SepehrM - 1 year ago 112
C# Question

# Parallel calculation of BigInteger factorial

As a part of my BigDecimal library, I need to calculate the factorial of any given non negative integer. So I'm using .Net 4.0 's

`System.Numerics.BigInteger`
to be able to store huge numbers. Here is the function I'm using:

``````private BigInteger Factorial(BigInteger x)
{
BigInteger res = x;
x--;
while (x > 1)
{
res *= x;
x--;
}
return res;
}
``````

It's working but not optimized. Now I want to use parallel computing, so here is what I've tried: (I have no experience with parallel programming)

``````public BigInteger Factorial(long x)
{
BigInteger res = 1;
ParallelLoopResult r = Parallel.For(2L, (x + 1), i =>
res *= i
);
return res;
}
``````

The weird problem is that the above function works perfectly for small numbers like 5! but doesn't work for big numbers like 1000! and each time returns a completely different result. So I realized it's not thread safe and the problem is with the variable
`res`
. I wonder what the correct implementation is?

And It would be nicer if I could use BigInteger instead of long for variable
`x`
.

You need to make sure your parallel processes do not share any state.

For example, in the case of the factorial, I would do the following:

• set a degree of parallelism (DOP) - usually the number of processors on your machine for compute-bound operations
• divide the problem into independent subsets
• process each subset in parallel
• aggregate the results obtained from the parallel processes

This is somehow a simplified Map-Reduce.

The problem consists in multiplying together a set numbers. One way to divide this set into subsets is to use `N` parallel for loops where each start at a value `i` (where `0 < i <= N`) with a step of `N` (and `N` = `DOP`).

Here's the code that does that:

``````/// <summary>
/// The max number of parallel tasks
/// </summary>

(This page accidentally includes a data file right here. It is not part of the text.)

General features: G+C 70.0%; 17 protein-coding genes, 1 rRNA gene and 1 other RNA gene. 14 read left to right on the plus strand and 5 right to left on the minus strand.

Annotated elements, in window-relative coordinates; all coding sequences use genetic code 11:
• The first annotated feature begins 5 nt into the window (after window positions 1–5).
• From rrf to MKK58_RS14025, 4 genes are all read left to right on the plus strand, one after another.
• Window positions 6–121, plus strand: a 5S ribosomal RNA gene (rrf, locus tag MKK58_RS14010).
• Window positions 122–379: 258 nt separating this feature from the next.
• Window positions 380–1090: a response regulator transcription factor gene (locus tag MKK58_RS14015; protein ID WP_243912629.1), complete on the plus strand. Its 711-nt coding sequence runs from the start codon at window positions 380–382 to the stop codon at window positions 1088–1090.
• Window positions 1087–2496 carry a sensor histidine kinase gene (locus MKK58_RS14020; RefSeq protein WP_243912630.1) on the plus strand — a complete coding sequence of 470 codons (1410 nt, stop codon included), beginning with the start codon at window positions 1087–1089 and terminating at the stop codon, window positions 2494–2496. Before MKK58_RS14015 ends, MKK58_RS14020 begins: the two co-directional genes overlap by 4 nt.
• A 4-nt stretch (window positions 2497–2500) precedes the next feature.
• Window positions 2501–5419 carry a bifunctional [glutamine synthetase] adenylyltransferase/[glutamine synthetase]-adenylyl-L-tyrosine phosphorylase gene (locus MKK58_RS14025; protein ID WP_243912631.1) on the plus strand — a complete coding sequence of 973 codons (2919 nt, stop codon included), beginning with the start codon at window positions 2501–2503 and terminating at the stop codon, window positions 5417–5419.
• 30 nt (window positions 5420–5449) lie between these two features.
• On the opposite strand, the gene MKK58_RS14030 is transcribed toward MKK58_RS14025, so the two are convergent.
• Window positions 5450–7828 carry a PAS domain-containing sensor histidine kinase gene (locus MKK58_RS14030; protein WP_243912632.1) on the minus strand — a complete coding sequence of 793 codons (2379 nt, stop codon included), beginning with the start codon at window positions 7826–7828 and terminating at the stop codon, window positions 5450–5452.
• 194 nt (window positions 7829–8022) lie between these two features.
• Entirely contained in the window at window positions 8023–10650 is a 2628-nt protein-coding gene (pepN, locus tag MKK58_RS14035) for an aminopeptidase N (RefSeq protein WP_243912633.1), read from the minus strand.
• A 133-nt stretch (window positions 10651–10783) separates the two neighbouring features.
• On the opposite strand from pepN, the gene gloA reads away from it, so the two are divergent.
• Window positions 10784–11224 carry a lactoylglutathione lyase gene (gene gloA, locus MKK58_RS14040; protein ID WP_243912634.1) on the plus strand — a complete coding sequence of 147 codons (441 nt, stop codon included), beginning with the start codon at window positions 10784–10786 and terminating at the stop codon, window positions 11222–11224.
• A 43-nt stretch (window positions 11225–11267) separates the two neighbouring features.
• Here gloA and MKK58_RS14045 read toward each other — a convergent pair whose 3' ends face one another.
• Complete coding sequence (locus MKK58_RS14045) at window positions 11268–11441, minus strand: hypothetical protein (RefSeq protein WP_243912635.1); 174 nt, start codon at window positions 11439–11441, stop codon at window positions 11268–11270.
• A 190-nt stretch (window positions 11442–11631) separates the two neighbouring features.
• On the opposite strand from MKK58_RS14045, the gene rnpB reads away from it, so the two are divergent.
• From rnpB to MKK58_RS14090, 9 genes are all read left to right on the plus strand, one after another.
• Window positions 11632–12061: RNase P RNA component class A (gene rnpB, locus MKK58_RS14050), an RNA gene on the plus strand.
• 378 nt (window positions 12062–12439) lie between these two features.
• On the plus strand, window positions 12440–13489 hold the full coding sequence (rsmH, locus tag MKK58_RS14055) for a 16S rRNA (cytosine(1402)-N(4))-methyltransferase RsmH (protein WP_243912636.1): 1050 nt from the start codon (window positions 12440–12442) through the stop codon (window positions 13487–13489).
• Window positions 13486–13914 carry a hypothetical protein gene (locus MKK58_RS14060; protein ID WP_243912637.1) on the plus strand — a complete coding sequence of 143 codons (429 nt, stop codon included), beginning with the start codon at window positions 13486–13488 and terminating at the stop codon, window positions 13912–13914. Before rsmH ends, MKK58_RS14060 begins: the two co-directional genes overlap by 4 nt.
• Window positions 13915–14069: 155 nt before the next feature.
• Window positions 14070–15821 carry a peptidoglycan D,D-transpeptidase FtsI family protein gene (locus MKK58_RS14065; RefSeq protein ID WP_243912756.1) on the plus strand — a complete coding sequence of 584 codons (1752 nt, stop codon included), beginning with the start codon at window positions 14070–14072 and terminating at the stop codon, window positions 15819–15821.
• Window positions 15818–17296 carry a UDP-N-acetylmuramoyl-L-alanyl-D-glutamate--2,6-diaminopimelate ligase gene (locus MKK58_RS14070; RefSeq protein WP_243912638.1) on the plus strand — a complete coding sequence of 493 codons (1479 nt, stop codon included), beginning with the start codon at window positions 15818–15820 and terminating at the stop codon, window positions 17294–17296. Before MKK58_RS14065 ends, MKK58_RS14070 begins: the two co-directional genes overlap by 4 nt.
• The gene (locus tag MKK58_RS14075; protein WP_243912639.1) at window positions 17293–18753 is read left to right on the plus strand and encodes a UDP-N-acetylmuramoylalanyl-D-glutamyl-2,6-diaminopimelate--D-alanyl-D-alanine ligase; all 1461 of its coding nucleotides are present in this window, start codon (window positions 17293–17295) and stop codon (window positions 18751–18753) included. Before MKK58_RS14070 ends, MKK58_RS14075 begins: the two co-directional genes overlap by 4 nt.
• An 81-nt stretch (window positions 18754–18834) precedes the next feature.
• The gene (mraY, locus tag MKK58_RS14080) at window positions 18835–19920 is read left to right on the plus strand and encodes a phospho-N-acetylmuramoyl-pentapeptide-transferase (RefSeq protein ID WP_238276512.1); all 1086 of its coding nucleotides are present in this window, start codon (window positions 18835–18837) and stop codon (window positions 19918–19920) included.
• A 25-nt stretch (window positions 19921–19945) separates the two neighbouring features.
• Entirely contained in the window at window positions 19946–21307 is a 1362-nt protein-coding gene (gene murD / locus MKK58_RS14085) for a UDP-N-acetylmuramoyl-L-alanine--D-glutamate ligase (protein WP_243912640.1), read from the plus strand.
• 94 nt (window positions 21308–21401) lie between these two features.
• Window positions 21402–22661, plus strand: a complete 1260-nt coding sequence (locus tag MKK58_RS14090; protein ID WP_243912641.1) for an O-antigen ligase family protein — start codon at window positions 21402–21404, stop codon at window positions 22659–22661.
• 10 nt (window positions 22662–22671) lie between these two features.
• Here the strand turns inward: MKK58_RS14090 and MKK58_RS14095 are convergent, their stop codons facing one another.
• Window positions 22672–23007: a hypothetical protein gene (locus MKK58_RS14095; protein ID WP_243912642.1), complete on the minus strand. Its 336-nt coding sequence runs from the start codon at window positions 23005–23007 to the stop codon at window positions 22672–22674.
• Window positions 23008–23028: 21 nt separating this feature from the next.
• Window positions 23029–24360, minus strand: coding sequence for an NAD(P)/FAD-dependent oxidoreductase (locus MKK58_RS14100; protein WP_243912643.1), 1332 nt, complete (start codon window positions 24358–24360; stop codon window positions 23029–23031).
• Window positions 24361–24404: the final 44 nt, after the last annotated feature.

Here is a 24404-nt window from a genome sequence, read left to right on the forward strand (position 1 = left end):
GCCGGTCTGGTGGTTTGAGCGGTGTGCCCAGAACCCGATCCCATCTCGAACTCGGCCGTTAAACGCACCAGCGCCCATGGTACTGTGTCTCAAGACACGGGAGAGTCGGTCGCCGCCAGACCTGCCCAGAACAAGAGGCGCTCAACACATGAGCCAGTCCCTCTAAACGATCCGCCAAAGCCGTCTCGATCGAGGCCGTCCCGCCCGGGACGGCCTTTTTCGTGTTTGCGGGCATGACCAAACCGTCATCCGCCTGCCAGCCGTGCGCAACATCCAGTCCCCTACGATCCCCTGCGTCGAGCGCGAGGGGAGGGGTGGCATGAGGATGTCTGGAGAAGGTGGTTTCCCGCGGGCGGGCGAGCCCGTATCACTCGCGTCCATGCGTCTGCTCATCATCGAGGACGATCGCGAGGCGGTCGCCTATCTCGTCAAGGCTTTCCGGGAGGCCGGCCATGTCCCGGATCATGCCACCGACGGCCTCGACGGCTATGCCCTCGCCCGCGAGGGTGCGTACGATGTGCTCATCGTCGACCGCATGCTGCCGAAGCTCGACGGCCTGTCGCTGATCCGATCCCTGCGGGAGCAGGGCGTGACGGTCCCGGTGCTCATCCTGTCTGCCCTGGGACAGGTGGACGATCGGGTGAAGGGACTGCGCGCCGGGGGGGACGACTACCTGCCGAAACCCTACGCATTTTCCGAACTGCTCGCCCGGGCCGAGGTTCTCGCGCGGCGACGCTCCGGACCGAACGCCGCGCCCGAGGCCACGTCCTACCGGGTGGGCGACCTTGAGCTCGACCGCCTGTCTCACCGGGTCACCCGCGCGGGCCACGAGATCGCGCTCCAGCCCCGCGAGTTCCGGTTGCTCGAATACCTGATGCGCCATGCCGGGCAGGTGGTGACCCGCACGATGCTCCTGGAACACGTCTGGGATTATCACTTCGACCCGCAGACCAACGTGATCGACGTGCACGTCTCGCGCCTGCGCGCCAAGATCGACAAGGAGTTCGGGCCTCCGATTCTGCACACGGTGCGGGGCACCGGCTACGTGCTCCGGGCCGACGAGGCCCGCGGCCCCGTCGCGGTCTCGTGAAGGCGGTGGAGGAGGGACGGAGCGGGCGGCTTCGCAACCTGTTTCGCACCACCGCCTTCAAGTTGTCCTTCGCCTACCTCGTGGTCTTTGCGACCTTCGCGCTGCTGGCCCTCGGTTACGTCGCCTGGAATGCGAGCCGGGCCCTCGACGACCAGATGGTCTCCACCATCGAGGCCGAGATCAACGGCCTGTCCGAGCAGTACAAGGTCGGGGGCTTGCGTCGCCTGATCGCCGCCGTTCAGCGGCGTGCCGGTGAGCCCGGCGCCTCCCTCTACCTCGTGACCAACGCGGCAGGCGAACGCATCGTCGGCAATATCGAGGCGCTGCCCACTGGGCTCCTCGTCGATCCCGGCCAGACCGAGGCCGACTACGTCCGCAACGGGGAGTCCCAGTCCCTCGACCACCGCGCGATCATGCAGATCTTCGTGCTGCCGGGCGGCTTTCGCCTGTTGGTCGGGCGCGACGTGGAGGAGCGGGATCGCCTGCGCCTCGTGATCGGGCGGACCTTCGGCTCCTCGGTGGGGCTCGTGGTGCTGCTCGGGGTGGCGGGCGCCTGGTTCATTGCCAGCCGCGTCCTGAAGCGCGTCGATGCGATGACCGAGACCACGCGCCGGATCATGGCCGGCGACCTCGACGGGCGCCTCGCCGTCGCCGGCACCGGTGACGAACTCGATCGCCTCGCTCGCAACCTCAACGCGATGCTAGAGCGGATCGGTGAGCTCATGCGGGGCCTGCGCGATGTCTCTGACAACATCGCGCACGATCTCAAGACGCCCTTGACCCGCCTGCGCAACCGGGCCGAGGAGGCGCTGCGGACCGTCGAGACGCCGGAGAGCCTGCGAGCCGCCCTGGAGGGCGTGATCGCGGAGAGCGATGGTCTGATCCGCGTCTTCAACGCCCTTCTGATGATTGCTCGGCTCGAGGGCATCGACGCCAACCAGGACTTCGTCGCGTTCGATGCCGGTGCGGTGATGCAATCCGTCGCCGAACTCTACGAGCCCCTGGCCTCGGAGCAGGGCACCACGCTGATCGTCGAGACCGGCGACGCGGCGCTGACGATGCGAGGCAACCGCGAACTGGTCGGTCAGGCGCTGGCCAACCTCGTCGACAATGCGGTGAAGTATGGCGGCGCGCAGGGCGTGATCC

static readonly int DegreeOfParallelism = Environment.ProcessorCount;

public BigInteger Factorial(long x)
{
// Make as many parallel tasks as our DOP
// And make them operate on separate subsets of data
Enumerable.Range(1, DegreeOfParallelism)
.Select(i => Task.Factory.StartNew(() => Multiply(x, i),
.ToArray();

// after all tasks are done...

// ... take the partial results and multiply them together
BigInteger finalResult = 1;

foreach (var partialResult in parallelTasks.Select(t => t.Result))
{
finalResult *= partialResult;
}

return finalResult;
}

/// <summary>
/// Multiplies all the integers up to upperBound, with a step equal to DOP
/// starting from a different int
/// </summary>
/// <param name="upperBoud"></param>
/// <param name="startFrom"></param>
/// <returns></returns>
public BigInteger Multiply(long upperBound, int startFrom)
{
BigInteger result = 1;

for (var i = startFrom; i <= upperBound; i += DegreeOfParallelism)
result *= i;

return result;
}
``````

On my machine this computes `100000!` in about 30 seconds and the result is what Wolfram Alpha says it should be.

### Update

After running a few more tests, I discovered something which I didn't expect: printing out the `100000!` result to the console takes ~18 seconds (the result has `456574` digits).

The results of the `100000!` computation alone (without printing the number) the are:

• ~10 seconds for parallel execution
• ~16 seconds for sequential execution
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